What’s behind the lackluster September jobs report

The latest jobs report shows that while there is plenty of work available, Americans don’t want to work or shop where they have higher risks of contracting the coronavirus.

By Ben Popken

Bullish business leaders, economists and policymakers were banking on a September surge of hiring with the end of extended unemployment benefits, schools reopening and continued vaccinations. But those bets went bust after the latest release of monthly employment figures showed another month of lackluster hiring.

“Many people had Sept. 1 marked on their calendars as the day when things would go back to normal — when they would return to their offices, their kids would return to school and they’d head back to their favorite bars. But instead, the recovery sputtered,” said Julia Pollak, a labor economist with hiring site ZipRecruiter.

Continued virus impacts dragged down expectations for a hot September jobs report Friday, with only 194,000 jobs added, versus 500,000 expected.

President Joe Biden put a positive spin on the numbers in a news conference Friday afternoon, highlighting the upbeat statistics: The unemployment rate is down to 4.8 percent, unemployment for Black Americans and Hispanics is down and the drop of 496,000 in long-term unemployment is the second-largest single-month decline in history, with the largest being in July.

“We’re actually making real progress,” Biden said. “Maybe it doesn’t seem fast enough. I’d like to see it faster, and we’re going to make it faster. Maybe it doesn’t appear dramatic enough. We’re making consistent steady progress, though.”

But it’s still the delta economy. Even if the variant has crested, the totals are still high, with the recent seven-day new case average down from its peak of 175,000 to just under 100,000.

With children under 12 unvaccinated and the risk of even vaccinated adults catching and transmitting the more contagious variant, Americans aren’t eager to go out for shopping sprees or to dine out, or to work the cash registers or clean hotel rooms.

Economists were hoping to see recovery in sectors hardest hit by the pandemic — but those gains failed to materialize, with just 56,000 jobs added in retail last month and 74,000 in leisure and hospitality.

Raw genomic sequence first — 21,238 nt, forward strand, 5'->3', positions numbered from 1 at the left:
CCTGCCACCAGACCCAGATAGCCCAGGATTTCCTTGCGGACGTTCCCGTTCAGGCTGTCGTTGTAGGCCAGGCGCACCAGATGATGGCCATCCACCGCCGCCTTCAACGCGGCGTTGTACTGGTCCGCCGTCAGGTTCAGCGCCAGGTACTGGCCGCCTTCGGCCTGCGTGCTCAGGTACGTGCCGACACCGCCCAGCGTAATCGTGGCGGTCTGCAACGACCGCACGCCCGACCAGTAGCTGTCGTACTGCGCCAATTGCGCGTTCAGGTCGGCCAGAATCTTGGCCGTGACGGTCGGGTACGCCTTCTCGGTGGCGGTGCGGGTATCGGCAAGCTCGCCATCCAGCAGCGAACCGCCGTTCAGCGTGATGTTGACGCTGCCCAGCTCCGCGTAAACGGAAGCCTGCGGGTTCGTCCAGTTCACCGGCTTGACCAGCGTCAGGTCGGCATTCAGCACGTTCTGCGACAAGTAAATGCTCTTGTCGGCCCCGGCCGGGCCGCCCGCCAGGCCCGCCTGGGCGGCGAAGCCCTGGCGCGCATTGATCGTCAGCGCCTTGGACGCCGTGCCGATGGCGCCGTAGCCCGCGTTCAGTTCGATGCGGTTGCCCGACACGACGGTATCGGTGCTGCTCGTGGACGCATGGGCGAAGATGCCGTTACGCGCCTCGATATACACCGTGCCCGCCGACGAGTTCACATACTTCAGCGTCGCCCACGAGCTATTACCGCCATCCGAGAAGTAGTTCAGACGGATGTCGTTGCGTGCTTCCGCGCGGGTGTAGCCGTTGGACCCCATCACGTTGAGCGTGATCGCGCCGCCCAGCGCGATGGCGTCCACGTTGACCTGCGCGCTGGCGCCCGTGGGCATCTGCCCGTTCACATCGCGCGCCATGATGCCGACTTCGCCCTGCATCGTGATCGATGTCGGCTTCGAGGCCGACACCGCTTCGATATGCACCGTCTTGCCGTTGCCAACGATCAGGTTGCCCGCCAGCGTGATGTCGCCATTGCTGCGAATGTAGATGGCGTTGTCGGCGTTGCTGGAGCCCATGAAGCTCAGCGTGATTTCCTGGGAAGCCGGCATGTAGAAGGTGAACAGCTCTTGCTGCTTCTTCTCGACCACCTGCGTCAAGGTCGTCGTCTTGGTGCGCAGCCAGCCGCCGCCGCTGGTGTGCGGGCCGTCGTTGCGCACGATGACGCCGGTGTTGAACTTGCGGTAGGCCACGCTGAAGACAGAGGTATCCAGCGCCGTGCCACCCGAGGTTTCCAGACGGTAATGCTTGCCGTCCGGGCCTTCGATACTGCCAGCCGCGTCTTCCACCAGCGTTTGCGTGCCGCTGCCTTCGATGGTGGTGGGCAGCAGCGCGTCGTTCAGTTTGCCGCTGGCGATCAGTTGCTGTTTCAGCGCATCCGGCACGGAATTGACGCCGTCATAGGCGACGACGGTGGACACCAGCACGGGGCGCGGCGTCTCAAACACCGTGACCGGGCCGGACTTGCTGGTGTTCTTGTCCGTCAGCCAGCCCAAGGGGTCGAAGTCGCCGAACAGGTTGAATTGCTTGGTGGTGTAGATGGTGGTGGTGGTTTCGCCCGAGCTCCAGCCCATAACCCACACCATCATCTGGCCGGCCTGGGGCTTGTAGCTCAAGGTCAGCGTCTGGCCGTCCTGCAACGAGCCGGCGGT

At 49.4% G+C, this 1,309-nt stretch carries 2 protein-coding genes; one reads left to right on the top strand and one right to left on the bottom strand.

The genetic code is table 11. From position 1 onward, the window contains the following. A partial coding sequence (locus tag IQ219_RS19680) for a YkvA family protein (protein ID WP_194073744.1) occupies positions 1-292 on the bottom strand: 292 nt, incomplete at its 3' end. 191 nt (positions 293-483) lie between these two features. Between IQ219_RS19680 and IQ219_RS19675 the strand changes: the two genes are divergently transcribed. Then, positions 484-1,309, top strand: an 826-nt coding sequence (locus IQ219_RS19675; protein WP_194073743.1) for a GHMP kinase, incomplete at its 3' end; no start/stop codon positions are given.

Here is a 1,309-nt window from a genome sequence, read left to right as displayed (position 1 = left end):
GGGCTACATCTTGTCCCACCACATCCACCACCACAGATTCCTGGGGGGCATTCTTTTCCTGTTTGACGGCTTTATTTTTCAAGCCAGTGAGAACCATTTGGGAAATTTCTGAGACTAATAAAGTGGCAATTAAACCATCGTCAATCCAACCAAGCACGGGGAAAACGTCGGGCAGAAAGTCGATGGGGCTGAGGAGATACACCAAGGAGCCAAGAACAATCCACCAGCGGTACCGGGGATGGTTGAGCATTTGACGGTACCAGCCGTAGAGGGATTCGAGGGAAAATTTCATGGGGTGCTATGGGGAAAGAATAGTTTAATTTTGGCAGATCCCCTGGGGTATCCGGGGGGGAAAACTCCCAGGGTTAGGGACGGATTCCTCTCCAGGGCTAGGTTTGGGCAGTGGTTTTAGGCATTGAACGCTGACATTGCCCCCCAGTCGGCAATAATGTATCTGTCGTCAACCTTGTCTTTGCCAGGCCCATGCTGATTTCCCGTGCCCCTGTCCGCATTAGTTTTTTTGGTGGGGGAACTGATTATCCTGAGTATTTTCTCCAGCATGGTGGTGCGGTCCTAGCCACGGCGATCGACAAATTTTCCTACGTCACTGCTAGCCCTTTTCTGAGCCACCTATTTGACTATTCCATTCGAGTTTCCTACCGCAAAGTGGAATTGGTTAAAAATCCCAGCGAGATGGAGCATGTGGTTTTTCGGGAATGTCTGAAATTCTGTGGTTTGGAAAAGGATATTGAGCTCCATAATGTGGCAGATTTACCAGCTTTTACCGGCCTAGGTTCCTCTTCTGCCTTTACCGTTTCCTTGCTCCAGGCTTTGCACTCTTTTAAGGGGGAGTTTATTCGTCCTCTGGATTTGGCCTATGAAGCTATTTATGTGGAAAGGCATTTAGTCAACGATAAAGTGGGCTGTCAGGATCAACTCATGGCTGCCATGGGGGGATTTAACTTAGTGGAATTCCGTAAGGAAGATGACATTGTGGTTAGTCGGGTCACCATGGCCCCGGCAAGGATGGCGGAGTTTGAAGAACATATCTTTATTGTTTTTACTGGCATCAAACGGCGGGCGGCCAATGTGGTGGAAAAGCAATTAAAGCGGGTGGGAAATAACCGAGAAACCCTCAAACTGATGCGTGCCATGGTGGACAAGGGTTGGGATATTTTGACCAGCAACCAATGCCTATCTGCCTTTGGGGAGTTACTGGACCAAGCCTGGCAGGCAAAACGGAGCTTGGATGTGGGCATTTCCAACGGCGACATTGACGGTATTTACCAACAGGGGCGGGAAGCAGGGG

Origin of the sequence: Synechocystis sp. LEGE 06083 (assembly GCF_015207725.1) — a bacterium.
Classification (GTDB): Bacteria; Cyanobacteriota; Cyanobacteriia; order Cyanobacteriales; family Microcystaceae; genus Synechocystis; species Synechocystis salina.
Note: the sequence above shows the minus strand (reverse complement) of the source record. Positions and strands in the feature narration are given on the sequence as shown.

Female labor force participation was expected to go up as reopened schools eased child care issues for some, but the number actually fell from 56.2 percent to 55.9 percent.

Vice President Kamala Harris said Friday in remarks at a child care center in Little Falls, New Jersey, that “child care deserts” in America created “clear and well-known disparities” between families that have only become more pronounced during the pandemic.

“There was a certain level of enlightenment about issues … failures and fractures and fissures in our systems for a long time,” Harris said. “But it became apparent one of them was the accessibility and affordability of child care and also the disproportionate responsibility that women and families take when the resources are stretched thin.”

Federal Reserve Chairman Jerome Powell has said he is looking for a “decent” jobs report before the central bank starts easing some of the accommodative monetary policies that have pumped money into the economy to keep families and businesses afloat during the pandemic.

While the jobs report does contain some positives — labor demand is strong, with average hours worked and hourly income up — it is clear that underneath the health concerns is strong economic demand, held down like a kickboard underwater. But it will take beating the virus back further for it to resurface.

“The declines in the unemployment measures and the participation rate show that the movement of people back to the labor force has paused,” said Brad McMillan, chief investment officer for Commonwealth Financial Network. “While this is clearly a concern, it also ties quite closely to the recent delta wave of the virus, and the trend could well improve now that the medical news is improving. The biggest problem is not that growth has slowed; it is that people are still scared to go back to work.”